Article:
Connected and Autonomous Vehicles

Collaborative Intelligence in Smart and Connected Vehicles

Principal Investigator
Co-Principal Investigators
Research Students
Sam Thornton
Ji Dai
Kshitiz Bansal
Hao Le
Benjamin Chang
Joseph Chang
Runfa Li
Shiwei Jin
Project Description

While Connected Vehicles can share their locations and plans with one another, it is challenging to ask other road users such as pedestrians or cyclists to do the same. Moreover, not all vehicles will be capable of this collaboration as some vehicles, especially older ones, will not have sufficient technology. We are examining ways for Connected Vehicles, along with the deployed infrastructure, to collaboratively perceive the environment in order to create exceptionally accurate and thorough roadway awareness.

This awareness will allow for better path planning to be undertaken by Autonomous Vehicles, humans through the usage of alerts and HUDs,and infrastructure through traffic and pedestrian management. In order to create this awareness we are developing techniques to fuse sensor data from multiple modalities, such as camera, radar, and lidar, on the same vehicle as well as multiple sources geographically separated throughout the environment, such as fusing the data between a vehicle and a street IoT camera.

View Sharing Between Vehicles Through 3D Feature Matching

Occlusions and detection flaws may cause serious traffic accidents due to masking the presence of potential roadway hazards. Sharing views among vehicles is a key advantage of collaborative intelligence as it can greatly reduce these issues and thereby enhance roadway safety. In order to leverage multiple views, we first need to merge the information from the source vehicle coordinate system to the target vehicle (or centralized node) coordinate system. Fast and accurate 3D feature matching, together with GPS/IMU data and a statically collected point cloud of the area around the vehicles, can provide an accurate framework for merging multiple views. By finding correspondences between the point cloud generated by the vehicle’s sensors, and the static point cloud of the area, we can estimate the relative rigid transformation of the vehicle’s sensors and project the observed point clouds of multiple views into the same coordinate system.


The current state-of-the-art algorithms for finding correspondences between two point clouds include two steps: voxelization and feature extraction. A carefully handcrafted technique is picked to convert the local point cloud around each key point into a voxel grid. This voxelization step not only addresses the order-less issue present in point clouds but allows the following feature extraction network to take the advantage of the spatial information as well. The feature extraction network generates dense feature vectors of each input keypoint that can be used for comparison across multiple views. We are developing techniques to replace the currently handcrafted voxelization step with a compact neural network. This replacement will remove the bottleneck in processing speed and improve the algorithm’s robustness against noise and variations in sampling density, which are common in 3D data.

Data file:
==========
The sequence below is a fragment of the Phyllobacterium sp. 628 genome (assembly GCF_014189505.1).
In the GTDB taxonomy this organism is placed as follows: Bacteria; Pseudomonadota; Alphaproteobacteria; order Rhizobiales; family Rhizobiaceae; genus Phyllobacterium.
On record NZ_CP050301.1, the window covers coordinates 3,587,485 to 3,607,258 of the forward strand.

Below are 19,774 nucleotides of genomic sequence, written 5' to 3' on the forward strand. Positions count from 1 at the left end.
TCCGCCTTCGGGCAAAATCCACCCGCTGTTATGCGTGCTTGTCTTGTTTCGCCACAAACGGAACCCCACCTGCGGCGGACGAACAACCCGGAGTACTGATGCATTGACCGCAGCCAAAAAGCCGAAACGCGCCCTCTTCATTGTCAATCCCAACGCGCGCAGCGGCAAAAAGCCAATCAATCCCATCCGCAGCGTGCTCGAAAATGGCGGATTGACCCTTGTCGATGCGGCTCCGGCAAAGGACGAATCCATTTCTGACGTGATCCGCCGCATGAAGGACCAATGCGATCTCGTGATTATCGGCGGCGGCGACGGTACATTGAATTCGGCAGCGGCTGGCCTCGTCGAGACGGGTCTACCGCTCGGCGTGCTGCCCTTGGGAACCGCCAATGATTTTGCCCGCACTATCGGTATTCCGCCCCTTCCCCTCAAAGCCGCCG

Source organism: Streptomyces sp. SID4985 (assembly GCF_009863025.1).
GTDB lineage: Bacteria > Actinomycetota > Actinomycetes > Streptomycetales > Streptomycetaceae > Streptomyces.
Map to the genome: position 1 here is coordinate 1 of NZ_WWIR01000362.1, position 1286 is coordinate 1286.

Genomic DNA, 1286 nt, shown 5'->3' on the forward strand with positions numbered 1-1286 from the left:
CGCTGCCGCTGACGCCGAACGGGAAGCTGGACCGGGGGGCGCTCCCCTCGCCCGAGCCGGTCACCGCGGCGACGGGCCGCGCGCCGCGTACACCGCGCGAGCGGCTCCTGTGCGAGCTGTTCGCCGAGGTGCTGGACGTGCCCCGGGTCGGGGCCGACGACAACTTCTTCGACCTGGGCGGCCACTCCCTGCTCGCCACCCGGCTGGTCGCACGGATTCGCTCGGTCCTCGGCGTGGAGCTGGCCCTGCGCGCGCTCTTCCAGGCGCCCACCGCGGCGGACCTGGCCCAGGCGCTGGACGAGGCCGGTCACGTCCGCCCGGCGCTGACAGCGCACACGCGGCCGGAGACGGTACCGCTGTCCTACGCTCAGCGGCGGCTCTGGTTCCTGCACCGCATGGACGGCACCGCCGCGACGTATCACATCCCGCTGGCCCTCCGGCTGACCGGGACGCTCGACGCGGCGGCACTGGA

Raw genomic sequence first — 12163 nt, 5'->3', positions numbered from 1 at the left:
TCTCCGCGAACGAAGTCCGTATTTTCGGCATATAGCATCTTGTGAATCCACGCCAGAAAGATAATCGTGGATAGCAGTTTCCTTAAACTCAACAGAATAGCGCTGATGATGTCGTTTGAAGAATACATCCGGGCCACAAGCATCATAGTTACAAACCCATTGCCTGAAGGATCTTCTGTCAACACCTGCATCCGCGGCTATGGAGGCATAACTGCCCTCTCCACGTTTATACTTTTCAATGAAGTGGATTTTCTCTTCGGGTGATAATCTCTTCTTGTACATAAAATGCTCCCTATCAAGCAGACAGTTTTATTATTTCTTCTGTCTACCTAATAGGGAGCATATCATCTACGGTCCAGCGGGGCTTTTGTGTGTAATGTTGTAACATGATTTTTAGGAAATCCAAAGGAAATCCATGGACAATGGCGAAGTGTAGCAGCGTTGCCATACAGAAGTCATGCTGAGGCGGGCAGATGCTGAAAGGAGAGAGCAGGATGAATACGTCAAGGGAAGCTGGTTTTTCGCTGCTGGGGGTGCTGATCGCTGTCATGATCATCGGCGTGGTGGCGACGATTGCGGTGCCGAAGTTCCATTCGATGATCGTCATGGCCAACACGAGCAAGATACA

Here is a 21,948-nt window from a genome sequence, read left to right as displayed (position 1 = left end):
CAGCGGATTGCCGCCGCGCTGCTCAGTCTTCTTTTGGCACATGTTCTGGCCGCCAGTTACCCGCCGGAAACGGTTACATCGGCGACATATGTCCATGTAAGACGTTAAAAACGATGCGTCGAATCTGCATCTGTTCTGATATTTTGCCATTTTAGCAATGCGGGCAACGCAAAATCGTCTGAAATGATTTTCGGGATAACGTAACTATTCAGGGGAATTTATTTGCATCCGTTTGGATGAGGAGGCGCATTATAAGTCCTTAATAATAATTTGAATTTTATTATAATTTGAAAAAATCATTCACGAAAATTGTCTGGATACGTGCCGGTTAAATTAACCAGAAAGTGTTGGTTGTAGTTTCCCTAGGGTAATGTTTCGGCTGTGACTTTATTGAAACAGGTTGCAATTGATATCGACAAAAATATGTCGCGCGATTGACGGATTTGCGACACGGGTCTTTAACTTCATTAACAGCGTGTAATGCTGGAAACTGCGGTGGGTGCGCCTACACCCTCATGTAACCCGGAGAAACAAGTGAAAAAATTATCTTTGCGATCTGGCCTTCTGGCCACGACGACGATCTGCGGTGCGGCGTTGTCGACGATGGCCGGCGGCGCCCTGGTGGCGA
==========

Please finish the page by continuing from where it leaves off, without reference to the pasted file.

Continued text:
Visual Data Association with No Feature Overlap

In some scenarios, such as when only cameras are used, 3D data will not be available or may be inaccurate and therefore only visual data can be used to associate detections amongst multiple views. One of the most challenging scenarios is when the camera positions have very large viewpoint differences, as will commonly be the case when the cameras are in geographically separate locations like in vehicles and street infrastructure. In these scenarios, traditional handcrafted visual features will not be sufficient to create correspondences due to the lack of common visual features and new methods must be developed.

We are examining different machine learning based approaches when applied to this scenario, which we have termed non-overlapping vehicle matching (NOVeM). In addition to developing algorithms for NOVeM, a dataset has been recorded to test and validate our proposed methods. The current dataset contains only two viewpoints; however, in the future we will use multiple cars equipped with stereo cameras and GPS sensors, as well as cameras deployed as street infrastructure, to record additional data with a higher number of concurrent sources. This will allow us to further examine both, vehicle-to-vehicle, and vehicle-to-street camera, vehicle matching for cases of both overlapping and non-overlapping visual features.



All Weather 3D Perception Using Cooperative Radars

Camera and LiDAR are light-based techniques and therefore cannot perceive the environment efficiently in extreme weather conditions. Light-based sensing modalities are easily affected by suspended dust or snow due to the extremely small wavelength of light (nanometers). Therefore, the perception capability of these sensors degrades in inclement weather conditions. In contrast to light-based sensing, wireless signals can penetrate through extreme weather conditions with relative ease and therefore provide the ability to perceive the environment in all-weather. We are enabling radar-based 3D geometry perception in extreme conditions, and fusing the radar data with camera data in order to eliminate the need for lidar -- this leads to cutting costs and increasing robustness at the same time.